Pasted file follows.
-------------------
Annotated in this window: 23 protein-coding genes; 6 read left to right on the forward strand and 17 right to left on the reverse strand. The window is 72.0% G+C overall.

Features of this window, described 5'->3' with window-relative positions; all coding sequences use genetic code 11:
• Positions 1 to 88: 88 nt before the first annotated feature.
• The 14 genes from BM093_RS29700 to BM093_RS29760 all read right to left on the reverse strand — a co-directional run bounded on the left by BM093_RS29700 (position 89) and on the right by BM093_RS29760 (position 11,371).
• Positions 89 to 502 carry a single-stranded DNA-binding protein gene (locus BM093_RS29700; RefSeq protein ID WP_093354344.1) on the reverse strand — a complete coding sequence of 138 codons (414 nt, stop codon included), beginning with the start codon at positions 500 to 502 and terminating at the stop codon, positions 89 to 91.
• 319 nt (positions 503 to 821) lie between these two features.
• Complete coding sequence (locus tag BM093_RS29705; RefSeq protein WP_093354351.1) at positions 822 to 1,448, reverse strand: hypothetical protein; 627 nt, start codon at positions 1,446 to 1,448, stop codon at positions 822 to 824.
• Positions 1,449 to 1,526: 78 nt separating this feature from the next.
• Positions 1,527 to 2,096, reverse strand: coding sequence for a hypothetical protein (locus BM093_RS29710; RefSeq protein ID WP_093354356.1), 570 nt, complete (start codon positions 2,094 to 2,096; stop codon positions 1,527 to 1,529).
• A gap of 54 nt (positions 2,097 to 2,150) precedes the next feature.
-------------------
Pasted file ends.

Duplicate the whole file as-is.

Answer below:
Annotated in this window: 23 protein-coding genes; 6 read left to right on the forward strand and 17 right to left on the reverse strand. The window is 72.0% G+C overall.

Features of this window, described 5'->3' with window-relative positions; all coding sequences use genetic code 11:
• Positions 1 to 88: 88 nt before the first annotated feature.
• The 14 genes from BM093_RS29700 to BM093_RS29760 all read right to left on the reverse strand — a co-directional run bounded on the left by BM093_RS29700 (position 89) and on the right by BM093_RS29760 (position 11,371).
• Positions 89 to 502 carry a single-stranded DNA-binding protein gene (locus BM093_RS29700; RefSeq protein ID WP_093354344.1) on the reverse strand — a complete coding sequence of 138 codons (414 nt, stop codon included), beginning with the start codon at positions 500 to 502 and terminating at the stop codon, positions 89 to 91.
• 319 nt (positions 503 to 821) lie between these two features.
• Complete coding sequence (locus tag BM093_RS29705; RefSeq protein WP_093354351.1) at positions 822 to 1,448, reverse strand: hypothetical protein; 627 nt, start codon at positions 1,446 to 1,448, stop codon at positions 822 to 824.
• Positions 1,449 to 1,526: 78 nt separating this feature from the next.
• Positions 1,527 to 2,096, reverse strand: coding sequence for a hypothetical protein (locus BM093_RS29710; RefSeq protein ID WP_093354356.1), 570 nt, complete (start codon positions 2,094 to 2,096; stop codon positions 1,527 to 1,529).
• A gap of 54 nt (positions 2,097 to 2,150) precedes the next feature.